you’ve certainly been extremely harsh and skeptical of a case that became obvious to everyone that the punishment didn’t fit the crime.

    Justin, will you enlighten us with what you think the punishment, i.e. the sentence of Ms. Cotton was in this case? Because I think you are still, perhaps purposefully, working under the 7 years idea, which is incorrect.

    I’m always a harsh critic of bandwagon jumpineers that see a trendy-case and are willing to throw around accusations of racism to make friends with lefty Charlatans at the Chicago Tribune. I posted the entire statement of the Judge that sentenced Cotton – Are you still convinced it was “race-motivated”?

    You do not my understand my stance on marijuana laws. I don’t think the federal government has an reason to be regulating marijuana. As for the great state of Missouri, Kansas, Wyoming, Nebraska and all the other – if they want to waste their resources putting stoners in the clink, more power to them.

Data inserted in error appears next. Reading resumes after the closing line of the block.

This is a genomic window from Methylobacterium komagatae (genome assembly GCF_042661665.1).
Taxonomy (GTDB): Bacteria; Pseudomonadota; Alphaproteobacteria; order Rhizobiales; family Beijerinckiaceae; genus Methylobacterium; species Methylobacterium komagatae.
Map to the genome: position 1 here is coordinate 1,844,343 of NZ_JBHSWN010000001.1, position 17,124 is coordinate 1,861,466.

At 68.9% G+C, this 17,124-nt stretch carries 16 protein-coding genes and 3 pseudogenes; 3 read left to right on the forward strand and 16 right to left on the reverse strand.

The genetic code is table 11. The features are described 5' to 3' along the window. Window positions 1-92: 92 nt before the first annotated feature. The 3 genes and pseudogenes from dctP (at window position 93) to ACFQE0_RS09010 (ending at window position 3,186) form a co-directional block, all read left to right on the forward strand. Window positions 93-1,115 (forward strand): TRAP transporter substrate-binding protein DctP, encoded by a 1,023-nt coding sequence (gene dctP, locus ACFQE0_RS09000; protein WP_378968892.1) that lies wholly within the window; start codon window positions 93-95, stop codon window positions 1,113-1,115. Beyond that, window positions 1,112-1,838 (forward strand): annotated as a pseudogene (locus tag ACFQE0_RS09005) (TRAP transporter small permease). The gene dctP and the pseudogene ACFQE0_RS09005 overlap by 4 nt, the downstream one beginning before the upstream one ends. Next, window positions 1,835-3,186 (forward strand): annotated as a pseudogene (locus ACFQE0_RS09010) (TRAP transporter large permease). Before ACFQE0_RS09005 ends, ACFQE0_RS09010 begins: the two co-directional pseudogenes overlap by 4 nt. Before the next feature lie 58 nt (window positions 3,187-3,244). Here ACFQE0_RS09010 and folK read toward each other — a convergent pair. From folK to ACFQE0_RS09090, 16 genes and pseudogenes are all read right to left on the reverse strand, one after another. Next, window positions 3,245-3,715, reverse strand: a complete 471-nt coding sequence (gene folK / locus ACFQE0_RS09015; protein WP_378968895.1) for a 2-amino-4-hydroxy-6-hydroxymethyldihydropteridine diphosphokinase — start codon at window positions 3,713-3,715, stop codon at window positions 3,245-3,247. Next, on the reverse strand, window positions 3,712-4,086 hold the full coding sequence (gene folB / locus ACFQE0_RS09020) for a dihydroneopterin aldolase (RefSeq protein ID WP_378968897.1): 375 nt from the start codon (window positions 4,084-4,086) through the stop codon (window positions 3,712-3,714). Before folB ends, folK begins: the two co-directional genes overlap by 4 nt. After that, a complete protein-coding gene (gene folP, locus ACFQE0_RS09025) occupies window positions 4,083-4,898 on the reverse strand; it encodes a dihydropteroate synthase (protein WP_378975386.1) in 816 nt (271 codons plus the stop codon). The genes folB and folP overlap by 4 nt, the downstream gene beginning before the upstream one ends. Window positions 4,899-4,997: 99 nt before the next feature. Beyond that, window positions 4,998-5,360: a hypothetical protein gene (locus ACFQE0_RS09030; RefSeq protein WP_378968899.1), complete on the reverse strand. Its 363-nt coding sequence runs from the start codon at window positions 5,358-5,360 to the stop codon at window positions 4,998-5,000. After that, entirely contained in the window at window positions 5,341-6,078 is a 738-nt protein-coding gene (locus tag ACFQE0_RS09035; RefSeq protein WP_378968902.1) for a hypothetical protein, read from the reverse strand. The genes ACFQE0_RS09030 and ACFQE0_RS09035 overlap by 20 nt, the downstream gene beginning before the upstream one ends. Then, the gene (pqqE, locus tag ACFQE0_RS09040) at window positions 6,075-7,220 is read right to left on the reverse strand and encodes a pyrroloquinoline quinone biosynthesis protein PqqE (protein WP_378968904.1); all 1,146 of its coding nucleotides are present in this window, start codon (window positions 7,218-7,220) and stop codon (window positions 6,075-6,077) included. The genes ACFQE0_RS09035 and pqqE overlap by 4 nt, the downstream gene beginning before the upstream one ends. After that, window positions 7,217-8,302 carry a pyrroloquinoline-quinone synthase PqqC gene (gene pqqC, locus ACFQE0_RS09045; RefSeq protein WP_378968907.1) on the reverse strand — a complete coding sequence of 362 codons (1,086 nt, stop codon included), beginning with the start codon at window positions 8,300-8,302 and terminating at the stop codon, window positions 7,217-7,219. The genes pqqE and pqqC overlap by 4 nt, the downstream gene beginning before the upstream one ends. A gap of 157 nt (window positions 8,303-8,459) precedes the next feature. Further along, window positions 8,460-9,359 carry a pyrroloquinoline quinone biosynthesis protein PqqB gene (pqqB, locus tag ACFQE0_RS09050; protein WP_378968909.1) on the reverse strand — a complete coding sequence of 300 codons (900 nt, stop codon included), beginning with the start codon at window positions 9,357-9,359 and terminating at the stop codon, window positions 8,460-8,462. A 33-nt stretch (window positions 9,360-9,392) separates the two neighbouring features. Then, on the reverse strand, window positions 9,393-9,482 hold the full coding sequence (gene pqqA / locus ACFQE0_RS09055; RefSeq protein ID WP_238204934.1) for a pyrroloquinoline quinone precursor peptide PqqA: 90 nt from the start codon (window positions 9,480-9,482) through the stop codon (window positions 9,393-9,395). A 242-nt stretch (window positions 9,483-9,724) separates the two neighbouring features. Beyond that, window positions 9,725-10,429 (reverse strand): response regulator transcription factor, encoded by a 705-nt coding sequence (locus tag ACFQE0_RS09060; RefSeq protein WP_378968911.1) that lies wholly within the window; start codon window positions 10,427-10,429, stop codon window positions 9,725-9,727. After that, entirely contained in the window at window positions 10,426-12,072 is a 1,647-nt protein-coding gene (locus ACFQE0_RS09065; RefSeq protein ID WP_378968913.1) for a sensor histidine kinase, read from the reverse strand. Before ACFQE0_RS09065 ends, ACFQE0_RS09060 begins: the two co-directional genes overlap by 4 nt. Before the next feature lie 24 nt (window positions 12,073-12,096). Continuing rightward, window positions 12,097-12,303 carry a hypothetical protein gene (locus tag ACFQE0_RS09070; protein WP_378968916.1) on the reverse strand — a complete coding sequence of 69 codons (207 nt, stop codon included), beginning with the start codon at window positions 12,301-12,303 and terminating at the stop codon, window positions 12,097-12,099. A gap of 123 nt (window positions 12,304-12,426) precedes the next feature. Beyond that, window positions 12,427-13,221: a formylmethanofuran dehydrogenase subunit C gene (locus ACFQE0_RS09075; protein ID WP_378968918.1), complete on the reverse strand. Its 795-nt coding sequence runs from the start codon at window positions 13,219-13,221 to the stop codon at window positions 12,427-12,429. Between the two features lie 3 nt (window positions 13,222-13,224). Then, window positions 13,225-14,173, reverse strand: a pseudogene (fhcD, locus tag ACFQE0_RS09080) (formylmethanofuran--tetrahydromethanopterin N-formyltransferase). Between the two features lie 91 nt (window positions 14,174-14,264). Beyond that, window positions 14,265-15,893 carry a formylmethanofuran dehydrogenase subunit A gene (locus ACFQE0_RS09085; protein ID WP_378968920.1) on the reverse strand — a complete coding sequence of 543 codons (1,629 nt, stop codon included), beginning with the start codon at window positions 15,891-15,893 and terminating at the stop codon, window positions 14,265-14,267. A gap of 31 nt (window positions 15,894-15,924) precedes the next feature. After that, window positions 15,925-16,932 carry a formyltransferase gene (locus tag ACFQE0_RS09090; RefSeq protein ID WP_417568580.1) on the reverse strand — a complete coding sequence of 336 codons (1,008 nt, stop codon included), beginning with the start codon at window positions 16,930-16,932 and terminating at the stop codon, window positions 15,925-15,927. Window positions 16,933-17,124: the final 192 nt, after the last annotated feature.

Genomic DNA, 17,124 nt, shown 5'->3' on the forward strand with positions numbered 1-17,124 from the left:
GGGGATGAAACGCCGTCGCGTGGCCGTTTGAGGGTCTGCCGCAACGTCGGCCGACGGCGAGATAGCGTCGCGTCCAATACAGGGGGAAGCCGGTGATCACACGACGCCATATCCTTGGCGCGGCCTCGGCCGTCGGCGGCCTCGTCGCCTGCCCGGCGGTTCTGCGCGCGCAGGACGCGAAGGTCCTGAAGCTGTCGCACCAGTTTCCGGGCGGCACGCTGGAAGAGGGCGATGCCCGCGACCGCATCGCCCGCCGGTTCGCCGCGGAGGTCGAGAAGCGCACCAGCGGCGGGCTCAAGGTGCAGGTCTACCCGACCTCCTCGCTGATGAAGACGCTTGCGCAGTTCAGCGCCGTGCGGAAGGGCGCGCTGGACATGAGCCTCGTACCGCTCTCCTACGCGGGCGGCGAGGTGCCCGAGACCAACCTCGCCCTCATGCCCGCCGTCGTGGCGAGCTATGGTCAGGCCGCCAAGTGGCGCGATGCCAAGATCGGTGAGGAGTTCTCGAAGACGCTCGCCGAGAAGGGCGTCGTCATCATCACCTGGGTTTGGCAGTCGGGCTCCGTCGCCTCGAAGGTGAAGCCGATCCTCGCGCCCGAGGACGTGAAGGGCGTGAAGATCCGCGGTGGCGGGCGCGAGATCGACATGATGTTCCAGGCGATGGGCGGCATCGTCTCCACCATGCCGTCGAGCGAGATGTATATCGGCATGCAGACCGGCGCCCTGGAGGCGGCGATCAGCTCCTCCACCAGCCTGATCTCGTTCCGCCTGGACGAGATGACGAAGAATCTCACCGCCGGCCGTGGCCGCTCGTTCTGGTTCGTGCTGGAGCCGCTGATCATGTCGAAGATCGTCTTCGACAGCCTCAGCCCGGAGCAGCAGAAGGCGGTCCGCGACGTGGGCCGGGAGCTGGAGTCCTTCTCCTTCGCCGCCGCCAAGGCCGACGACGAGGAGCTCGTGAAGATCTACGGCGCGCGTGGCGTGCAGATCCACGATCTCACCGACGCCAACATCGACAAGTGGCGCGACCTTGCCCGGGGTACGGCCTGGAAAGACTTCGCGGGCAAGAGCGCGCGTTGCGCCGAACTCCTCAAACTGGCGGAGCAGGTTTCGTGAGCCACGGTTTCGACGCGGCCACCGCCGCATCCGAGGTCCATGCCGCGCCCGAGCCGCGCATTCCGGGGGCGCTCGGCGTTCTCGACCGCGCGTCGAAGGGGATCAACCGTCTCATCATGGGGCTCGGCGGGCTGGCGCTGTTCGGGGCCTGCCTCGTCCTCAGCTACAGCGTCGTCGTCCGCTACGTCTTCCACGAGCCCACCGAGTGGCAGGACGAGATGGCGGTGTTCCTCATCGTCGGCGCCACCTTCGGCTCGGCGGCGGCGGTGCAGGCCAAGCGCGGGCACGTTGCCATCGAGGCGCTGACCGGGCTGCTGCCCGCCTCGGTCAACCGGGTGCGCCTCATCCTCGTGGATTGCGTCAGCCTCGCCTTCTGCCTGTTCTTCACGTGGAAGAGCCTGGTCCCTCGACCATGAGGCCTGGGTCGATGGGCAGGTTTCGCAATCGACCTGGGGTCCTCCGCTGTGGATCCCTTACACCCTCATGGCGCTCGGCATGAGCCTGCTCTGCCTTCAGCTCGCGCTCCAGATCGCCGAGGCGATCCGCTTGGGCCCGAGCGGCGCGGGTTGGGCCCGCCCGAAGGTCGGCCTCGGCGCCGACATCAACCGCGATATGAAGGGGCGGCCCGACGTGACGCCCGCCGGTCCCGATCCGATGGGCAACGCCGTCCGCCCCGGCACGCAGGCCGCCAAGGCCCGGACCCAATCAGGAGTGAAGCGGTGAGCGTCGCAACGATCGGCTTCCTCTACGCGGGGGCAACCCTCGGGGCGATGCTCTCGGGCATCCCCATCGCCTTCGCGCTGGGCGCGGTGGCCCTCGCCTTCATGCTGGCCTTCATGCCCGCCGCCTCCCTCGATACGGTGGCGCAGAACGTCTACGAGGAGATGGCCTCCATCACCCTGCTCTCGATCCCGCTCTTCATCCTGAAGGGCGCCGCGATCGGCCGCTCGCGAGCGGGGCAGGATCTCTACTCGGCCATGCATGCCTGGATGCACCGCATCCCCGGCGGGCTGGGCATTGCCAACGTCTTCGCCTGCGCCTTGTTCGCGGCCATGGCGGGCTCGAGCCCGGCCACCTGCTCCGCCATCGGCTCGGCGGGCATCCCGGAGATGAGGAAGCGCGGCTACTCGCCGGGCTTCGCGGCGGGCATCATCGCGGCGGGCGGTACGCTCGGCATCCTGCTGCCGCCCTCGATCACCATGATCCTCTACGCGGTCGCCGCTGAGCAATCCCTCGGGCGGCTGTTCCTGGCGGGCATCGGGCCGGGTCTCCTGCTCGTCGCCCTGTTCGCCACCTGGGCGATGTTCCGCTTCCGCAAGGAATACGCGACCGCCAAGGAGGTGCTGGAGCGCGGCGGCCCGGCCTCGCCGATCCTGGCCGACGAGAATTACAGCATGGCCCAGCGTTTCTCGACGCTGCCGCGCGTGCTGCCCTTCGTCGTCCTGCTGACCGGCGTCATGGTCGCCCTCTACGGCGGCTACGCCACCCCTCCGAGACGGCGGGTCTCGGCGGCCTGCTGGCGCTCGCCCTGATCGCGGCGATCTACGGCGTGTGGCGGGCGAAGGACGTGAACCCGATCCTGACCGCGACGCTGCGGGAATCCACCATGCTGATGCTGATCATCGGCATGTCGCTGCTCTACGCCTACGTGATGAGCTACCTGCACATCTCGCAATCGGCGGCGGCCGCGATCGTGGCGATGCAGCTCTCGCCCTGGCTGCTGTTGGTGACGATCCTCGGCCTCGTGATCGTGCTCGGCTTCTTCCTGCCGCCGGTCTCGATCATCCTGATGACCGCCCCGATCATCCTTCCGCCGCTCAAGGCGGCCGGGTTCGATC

4. Justin Gardner Says:

    This is the Shaquanda Cotton case we’re talking about, right?

    Yes, I know it’s “up to” 7 years, but from all indications the prosecutor’s office had every intention to keep this girl locked up for the full length. Take a look at the story above. They say the mother wasn’t cooperating and yet the court transcript shows otherwise.

    So who’s right here? I’m thinking it’s the Cottons since this case was overturned at light speed once it got some media attention.

    As far as racism…when a white girl can get away with arson, but Cotton gets up to 7 years for shoving somebody…something’s incredibly rotten with that. It may all sound very official and very logical sounding, but that doesn’t mask what lies underneath. If she should serve ANY time, it should have a month at the most. This girl had no prior convictions. Wake up Dos.